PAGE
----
The lecture at Shimer yesterday was very good. One point that Prof. McKenzie kept highlighting is that we in the liberal arts are “overdeployed” in text-oriented activities, while other forms of cultural production are seemingly outside our purview. He gave the example that we all learn to draw in some rudimentary way in grade school, but then that stops early on for most of us — and once we come around to teaching college, we’re lost as to how we would assess a visually-oriented student project. I know I feel pretty out of my depth when it comes to grading creative projects, and I’m not even one to think (as many academics do) that choosing a creative project over a paper is per se a scam to avoid genuine work. Overall, he argued that if we can find ways to help students generate arguments and narratives in media other than text, we’ll be better equipping them for the digital world.
One reflection that came to mind as I pondered this argument is the fact that texts are hard, on every level: production, consumption, distribution…. Even with our “overdeployment,” the fact remains that people are, generally speaking, not very good at using texts outside of a fairly narrow range of clarity and density. They are very easily misled into overemphasizing or even outright decontextualizing isolated claims in a text. Meanwhile, generating a sustained text-only argument is an incredibly laborious process. Attaining the appropriate level of clarity and density is not only a matter of acquired stylistic skill, but requires exceptional clarity of thought. And all this labor is for very uncertain rewards, on both ends: writers have no guarantee that people will actually read their long texts, and readers have no guarantee that they will derive any benefit from a long text. The modes of connecting writers to readers remain primitive and scattershot.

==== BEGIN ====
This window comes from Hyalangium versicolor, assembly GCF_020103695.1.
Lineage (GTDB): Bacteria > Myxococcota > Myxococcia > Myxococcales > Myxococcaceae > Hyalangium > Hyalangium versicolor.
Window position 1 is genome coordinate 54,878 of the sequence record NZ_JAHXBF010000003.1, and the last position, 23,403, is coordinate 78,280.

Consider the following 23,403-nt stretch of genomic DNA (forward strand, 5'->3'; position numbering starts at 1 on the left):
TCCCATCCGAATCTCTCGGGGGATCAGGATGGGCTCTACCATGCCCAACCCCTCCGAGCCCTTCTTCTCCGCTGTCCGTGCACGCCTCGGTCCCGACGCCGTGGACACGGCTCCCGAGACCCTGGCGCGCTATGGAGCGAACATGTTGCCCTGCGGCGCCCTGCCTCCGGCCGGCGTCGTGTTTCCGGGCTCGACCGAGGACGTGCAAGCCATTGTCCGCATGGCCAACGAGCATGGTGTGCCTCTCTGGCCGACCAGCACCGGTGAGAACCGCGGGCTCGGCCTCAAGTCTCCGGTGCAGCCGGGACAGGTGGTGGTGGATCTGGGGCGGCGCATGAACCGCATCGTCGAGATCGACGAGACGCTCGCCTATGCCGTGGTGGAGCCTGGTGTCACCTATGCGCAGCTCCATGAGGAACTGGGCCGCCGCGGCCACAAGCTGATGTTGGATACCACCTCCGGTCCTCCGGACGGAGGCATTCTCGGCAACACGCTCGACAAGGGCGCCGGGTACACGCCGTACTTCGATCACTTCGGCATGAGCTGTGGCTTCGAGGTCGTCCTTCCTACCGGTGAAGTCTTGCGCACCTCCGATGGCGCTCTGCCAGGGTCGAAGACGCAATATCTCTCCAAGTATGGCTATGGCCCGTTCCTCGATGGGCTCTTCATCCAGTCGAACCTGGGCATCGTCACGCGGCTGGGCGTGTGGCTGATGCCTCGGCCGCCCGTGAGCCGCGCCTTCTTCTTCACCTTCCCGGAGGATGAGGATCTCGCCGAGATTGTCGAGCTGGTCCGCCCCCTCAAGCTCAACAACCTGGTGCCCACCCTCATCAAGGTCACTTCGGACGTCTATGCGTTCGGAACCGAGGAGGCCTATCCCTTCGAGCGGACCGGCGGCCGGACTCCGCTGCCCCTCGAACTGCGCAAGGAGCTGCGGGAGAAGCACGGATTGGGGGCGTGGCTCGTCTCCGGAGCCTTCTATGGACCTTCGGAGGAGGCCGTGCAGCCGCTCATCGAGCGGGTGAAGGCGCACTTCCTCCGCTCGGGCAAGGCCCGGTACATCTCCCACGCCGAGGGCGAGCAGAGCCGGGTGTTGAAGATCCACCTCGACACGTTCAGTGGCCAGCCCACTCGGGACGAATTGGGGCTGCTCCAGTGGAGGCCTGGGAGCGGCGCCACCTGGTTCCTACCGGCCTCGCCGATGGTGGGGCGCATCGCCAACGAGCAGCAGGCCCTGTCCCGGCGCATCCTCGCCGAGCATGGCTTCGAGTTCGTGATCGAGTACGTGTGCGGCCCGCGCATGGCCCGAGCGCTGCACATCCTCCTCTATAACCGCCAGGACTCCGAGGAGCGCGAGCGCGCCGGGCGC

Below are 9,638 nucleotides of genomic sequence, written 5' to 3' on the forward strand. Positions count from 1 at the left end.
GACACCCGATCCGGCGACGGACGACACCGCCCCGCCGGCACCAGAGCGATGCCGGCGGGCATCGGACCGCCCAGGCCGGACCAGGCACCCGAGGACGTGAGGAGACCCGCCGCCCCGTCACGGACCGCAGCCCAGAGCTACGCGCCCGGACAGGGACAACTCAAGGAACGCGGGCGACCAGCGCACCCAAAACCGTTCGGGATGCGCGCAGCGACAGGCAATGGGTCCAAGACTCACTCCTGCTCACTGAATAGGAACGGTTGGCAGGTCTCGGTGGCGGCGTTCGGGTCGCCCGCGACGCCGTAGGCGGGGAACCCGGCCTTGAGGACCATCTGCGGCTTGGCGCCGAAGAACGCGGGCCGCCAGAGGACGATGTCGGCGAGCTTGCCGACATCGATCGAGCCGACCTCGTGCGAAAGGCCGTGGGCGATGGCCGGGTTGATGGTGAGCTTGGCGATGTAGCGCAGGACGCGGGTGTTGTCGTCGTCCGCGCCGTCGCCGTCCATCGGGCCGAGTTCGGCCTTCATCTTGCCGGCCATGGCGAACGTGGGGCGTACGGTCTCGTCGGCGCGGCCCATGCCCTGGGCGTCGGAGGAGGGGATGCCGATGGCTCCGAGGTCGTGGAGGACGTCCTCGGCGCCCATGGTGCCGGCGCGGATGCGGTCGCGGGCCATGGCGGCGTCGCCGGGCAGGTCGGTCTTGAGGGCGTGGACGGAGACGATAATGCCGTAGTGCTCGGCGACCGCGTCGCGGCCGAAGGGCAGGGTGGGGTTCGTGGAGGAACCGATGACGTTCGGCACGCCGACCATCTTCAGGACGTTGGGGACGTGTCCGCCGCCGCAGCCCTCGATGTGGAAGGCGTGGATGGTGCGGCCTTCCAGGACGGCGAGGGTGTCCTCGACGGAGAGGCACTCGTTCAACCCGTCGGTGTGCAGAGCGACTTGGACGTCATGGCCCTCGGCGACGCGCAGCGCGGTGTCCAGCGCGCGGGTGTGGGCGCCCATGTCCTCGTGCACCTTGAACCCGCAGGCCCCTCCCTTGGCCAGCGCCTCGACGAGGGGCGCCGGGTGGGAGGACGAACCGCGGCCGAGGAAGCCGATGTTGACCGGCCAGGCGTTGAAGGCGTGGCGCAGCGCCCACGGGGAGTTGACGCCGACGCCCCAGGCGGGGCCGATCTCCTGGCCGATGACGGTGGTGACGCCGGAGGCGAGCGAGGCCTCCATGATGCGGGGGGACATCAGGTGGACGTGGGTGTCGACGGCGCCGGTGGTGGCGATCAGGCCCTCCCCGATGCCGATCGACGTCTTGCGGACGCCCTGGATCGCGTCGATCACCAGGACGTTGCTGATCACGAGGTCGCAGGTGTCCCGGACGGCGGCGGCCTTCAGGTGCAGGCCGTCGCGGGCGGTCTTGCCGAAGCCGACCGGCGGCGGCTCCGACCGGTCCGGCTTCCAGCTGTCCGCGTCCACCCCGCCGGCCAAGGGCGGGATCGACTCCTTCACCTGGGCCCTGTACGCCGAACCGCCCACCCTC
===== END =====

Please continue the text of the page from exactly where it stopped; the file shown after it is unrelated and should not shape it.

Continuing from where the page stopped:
All this is not to say that other media are “easier” tout court. Many wind up requiring a lot more intensive and tedious labor on the production side. Consumption is “easier” on some level, though the text-intensive emphasis of most eduction means that people generally lack the skills to take a step further and begin analyzing or seriously assessing non-textual works. But it’s hard not to conclude that we’ve placed all our eggs in a very questionable basket.